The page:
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Doggone thieves: puppies plus a national crises equals a scammer's paradise

With so many looking for the companionship of a pet lately, thieves are using coronavirus restrictions to cash in on puppy scams

The coronavirus pandemic has been lonely for a lot of people. With so many at home, or stuck inside, with lots of time on their hands, plenty of people are turning to pet adoption for companionship. Thanks to some of the restrictions of our "new normal" though, thieves are taking advantage to create more elaborate schemes. 

Laura Neeter's family has had a lot of time on their hands during the pandemic. Add in extra money from stimulus checks, they couldn't resist an adorable pug they found online. It was from a pug breeder out of state. 

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"They were requesting $500 for the dog, and that was supposed to include transport from their location," Neeler said. "He said he could take his payment through American Express gift cards."

But Laura didn't know, that's a major red flag. So she paid, but never got the pup. But it gets worse. Neeler was still determined to snag a puppy for her family. 

She found a breeder closer to home, willing to sell for $600. She bit, but once the breeder got paid, "I then got a second email from a courier saying the only thing left to do was for me to pay $750 for a climate controlled crate for the dog to travel in," Neeler said.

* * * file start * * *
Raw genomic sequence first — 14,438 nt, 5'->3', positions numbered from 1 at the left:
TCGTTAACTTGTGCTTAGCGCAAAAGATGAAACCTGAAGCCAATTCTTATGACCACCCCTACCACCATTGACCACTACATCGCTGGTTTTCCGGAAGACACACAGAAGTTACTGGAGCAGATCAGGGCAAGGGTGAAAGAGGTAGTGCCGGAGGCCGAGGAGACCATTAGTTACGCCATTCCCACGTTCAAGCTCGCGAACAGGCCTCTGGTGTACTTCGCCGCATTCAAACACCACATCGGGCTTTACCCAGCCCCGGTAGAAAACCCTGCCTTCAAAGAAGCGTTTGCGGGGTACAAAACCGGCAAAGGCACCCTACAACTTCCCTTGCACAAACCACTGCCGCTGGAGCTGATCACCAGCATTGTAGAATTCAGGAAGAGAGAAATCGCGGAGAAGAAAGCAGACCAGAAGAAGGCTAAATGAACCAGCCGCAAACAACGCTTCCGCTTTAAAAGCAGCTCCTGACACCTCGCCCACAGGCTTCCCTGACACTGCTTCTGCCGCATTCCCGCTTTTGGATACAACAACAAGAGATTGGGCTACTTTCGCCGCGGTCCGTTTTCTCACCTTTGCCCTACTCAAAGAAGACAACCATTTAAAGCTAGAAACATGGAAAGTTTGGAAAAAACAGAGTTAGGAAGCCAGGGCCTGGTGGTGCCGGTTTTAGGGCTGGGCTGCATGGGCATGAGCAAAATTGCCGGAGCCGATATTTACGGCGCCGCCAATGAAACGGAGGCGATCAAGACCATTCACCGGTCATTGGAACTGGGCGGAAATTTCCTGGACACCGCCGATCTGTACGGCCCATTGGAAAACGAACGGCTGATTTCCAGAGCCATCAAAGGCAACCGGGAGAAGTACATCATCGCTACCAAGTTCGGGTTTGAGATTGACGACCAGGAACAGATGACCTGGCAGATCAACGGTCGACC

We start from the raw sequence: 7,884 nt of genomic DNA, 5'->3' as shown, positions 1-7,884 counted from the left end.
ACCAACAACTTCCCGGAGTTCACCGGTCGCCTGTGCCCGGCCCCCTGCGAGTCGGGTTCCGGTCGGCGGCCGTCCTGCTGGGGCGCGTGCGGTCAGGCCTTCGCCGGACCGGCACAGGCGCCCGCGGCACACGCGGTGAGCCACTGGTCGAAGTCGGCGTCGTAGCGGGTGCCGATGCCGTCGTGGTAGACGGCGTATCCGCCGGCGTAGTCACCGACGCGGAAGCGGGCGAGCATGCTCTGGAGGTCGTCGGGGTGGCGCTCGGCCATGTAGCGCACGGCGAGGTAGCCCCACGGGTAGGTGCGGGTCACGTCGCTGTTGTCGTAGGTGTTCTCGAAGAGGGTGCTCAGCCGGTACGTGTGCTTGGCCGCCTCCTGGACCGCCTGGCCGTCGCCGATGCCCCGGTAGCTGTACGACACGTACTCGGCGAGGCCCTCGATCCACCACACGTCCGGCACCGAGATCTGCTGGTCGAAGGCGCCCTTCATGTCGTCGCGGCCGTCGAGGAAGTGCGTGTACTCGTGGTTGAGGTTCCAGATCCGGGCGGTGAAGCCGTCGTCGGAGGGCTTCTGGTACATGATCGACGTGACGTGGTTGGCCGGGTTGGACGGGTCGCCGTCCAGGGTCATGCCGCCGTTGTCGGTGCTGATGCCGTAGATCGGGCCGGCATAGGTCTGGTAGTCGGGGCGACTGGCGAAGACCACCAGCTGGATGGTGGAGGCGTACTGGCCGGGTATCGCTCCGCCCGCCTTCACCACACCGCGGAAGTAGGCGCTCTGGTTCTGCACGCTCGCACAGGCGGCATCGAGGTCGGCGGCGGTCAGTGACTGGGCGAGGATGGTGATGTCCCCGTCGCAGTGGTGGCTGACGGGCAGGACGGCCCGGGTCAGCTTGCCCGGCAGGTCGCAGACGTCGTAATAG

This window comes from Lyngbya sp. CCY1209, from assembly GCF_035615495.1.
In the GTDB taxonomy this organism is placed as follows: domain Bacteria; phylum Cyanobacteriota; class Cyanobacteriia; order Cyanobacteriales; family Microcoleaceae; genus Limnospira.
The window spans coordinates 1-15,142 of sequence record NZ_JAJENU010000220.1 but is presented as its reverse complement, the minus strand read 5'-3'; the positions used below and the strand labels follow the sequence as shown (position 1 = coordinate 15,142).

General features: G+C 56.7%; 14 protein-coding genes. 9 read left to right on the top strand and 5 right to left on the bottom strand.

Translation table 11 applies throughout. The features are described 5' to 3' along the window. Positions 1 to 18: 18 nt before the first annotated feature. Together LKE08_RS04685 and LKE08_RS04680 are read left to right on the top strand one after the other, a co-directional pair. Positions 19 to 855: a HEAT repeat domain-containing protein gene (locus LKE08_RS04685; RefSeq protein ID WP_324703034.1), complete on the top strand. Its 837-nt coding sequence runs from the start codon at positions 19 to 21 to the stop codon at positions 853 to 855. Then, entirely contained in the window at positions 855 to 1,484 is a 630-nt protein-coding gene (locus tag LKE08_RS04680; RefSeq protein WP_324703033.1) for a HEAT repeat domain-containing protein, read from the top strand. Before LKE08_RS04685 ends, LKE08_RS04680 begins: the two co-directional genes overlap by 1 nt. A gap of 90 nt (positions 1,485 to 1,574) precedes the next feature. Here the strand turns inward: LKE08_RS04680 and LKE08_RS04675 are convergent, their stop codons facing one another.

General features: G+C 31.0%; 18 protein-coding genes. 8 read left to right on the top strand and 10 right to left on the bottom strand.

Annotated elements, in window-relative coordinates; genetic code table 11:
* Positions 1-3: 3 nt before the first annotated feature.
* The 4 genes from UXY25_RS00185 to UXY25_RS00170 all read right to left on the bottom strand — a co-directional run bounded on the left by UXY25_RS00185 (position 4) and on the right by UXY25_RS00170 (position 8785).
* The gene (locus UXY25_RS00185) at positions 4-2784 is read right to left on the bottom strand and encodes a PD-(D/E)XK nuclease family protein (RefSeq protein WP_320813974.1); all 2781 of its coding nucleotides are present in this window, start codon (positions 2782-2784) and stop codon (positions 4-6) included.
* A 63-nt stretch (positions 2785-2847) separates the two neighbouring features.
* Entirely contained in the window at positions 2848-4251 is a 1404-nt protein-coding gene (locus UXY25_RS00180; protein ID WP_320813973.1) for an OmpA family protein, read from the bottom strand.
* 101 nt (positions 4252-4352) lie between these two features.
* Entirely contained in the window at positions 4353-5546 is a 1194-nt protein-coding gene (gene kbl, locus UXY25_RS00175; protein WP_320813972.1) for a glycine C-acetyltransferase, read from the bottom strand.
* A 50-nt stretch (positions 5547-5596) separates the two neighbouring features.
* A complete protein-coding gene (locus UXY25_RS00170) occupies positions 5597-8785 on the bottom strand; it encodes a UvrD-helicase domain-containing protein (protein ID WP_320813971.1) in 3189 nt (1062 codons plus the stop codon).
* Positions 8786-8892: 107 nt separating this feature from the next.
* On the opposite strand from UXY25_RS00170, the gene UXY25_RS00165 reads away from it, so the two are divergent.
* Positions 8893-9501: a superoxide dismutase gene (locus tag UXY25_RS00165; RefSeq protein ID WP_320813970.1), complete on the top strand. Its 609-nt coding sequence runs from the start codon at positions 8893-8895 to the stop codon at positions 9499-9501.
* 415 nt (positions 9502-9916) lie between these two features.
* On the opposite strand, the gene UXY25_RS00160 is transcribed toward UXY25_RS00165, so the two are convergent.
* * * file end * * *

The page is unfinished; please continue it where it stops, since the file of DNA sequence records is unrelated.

Another red flag.

Rebecca Phoenix from the Better Business Bureau says in scams like this, the thieves will, "find all kinds of reasons to add on more requests for money," she said. "Special climate controlled crates, an increase in pet insurance for the animal. They're also seeing a request for a non-existent vaccine that will protect the pet from COVID-19."

According to the BB, puppy scams exploded last year. More than 4,000 victims with an average loss of $750.

Cierra McLaurin was another victim. She loves dogs so much she was a shelter volunteer. She lost $1,600, which she paid with a cash app. 

"It's definitely a red flag if they're asking you to buy gift cards to wire money or to use a an app like Zelle," Phoenix said.

McLaurin found an adoption site offering French bulldogs which, along with Yorkshire terriers, are the dogs of choice for scammers. She found Jerry, a "cute little French bulldog with blue eyes."

The scammers even sent this video of him, before supposedly flying him from Oklahoma, which is why she paid. But Jerry never showed. "That's how I knew it was a scam," she said.

But for Neeter, this story did have a happy ending. Kennelwood Pet Resort heard what had happened to their family, and paid for them to get a puppy, Coco, from a reputable breeder. "We wanted to help Laura and her kids have some love and joy from a pet," said Meghan Dyonzak, Kennelwood's marketing director.

"I was just blown away," Neeter said. "They wanted to try to make our story have a happy ending."

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So how do you avoid these types of scams?

  • First, consumer groups say use Google's reverse image search to see if the puppy appears on other sites. Just upload your picture with the camera button that says "Search by image" to see where else on the internet that photo has been.
  • You can also check the sellers for complaints. If they advertise the dog as being registered with a kennel club, call the club to verify.
  • And lastly, only use a credit card, not checks of cash payment apps, so you have protections.

Your best bet is to only get a pet you can meet in person. And consider adopting from a local shelter. Those pets have typically had health exams and shots, and a guarantee if things go wrong.

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